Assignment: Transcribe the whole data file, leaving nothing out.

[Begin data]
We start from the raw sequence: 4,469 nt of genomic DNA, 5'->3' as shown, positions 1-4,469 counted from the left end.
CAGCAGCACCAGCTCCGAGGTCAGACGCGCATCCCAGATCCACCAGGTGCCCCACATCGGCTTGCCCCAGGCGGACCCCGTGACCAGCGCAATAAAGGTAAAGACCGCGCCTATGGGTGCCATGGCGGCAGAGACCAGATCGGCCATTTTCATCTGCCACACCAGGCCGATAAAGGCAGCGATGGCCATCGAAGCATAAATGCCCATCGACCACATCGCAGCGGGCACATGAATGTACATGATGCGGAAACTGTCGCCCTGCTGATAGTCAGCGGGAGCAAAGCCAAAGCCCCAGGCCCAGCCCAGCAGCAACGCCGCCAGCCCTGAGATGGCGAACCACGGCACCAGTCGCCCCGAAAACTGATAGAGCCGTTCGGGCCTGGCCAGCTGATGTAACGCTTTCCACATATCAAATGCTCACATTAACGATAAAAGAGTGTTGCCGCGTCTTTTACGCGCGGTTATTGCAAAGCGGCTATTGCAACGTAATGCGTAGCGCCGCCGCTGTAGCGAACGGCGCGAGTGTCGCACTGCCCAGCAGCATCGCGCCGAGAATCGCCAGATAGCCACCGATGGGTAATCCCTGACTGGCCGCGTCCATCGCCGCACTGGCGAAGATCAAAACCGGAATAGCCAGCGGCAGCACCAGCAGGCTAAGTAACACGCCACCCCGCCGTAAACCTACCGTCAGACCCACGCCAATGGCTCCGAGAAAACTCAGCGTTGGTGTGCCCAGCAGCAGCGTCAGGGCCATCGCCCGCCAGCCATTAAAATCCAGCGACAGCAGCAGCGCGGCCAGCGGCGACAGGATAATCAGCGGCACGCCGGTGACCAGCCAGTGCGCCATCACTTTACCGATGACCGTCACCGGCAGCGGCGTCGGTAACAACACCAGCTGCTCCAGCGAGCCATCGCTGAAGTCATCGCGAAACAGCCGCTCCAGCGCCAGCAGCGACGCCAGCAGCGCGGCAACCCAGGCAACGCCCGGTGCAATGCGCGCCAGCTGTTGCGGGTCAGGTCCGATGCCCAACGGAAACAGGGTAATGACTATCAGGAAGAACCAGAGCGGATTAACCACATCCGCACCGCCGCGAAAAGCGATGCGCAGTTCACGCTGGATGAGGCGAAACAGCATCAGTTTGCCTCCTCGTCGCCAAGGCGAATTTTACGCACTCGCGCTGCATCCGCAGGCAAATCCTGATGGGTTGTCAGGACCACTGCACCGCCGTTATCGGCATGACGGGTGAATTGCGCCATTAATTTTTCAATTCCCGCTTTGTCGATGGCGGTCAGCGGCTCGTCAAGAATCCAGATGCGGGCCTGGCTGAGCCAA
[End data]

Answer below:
We start from the raw sequence: 4,469 nt of genomic DNA, 5'->3' as shown, positions 1-4,469 counted from the left end.
CAGCAGCACCAGCTCCGAGGTCAGACGCGCATCCCAGATCCACCAGGTGCCCCACATCGGCTTGCCCCAGGCGGACCCCGTGACCAGCGCAATAAAGGTAAAGACCGCGCCTATGGGTGCCATGGCGGCAGAGACCAGATCGGCCATTTTCATCTGCCACACCAGGCCGATAAAGGCAGCGATGGCCATCGAAGCATAAATGCCCATCGACCACATCGCAGCGGGCACATGAATGTACATGATGCGGAAACTGTCGCCCTGCTGATAGTCAGCGGGAGCAAAGCCAAAGCCCCAGGCCCAGCCCAGCAGCAACGCCGCCAGCCCTGAGATGGCGAACCACGGCACCAGTCGCCCCGAAAACTGATAGAGCCGTTCGGGCCTGGCCAGCTGATGTAACGCTTTCCACATATCAAATGCTCACATTAACGATAAAAGAGTGTTGCCGCGTCTTTTACGCGCGGTTATTGCAAAGCGGCTATTGCAACGTAATGCGTAGCGCCGCCGCTGTAGCGAACGGCGCGAGTGTCGCACTGCCCAGCAGCATCGCGCCGAGAATCGCCAGATAGCCACCGATGGGTAATCCCTGACTGGCCGCGTCCATCGCCGCACTGGCGAAGATCAAAACCGGAATAGCCAGCGGCAGCACCAGCAGGCTAAGTAACACGCCACCCCGCCGTAAACCTACCGTCAGACCCACGCCAATGGCTCCGAGAAAACTCAGCGTTGGTGTGCCCAGCAGCAGCGTCAGGGCCATCGCCCGCCAGCCATTAAAATCCAGCGACAGCAGCAGCGCGGCCAGCGGCGACAGGATAATCAGCGGCACGCCGGTGACCAGCCAGTGCGCCATCACTTTACCGATGACCGTCACCGGCAGCGGCGTCGGTAACAACACCAGCTGCTCCAGCGAGCCATCGCTGAAGTCATCGCGAAACAGCCGCTCCAGCGCCAGCAGCGACGCCAGCAGCGCGGCAACCCAGGCAACGCCCGGTGCAATGCGCGCCAGCTGTTGCGGGTCAGGTCCGATGCCCAACGGAAACAGGGTAATGACTATCAGGAAGAACCAGAGCGGATTAACCACATCCGCACCGCCGCGAAAAGCGATGCGCAGTTCACGCTGGATGAGGCGAAACAGCATCAGTTTGCCTCCTCGTCGCCAAGGCGAATTTTACGCACTCGCGCTGCATCCGCAGGCAAATCCTGATGGGTTGTCAGGACCACTGCACCGCCGTTATCGGCATGACGGGTGAATTGCGCCATTAATTTTTCAATTCCCGCTTTGTCGATGGCGGTCAGCGGCTCGTCAAGAATCCAGATGCGGGCCTGGCTGAGCCAA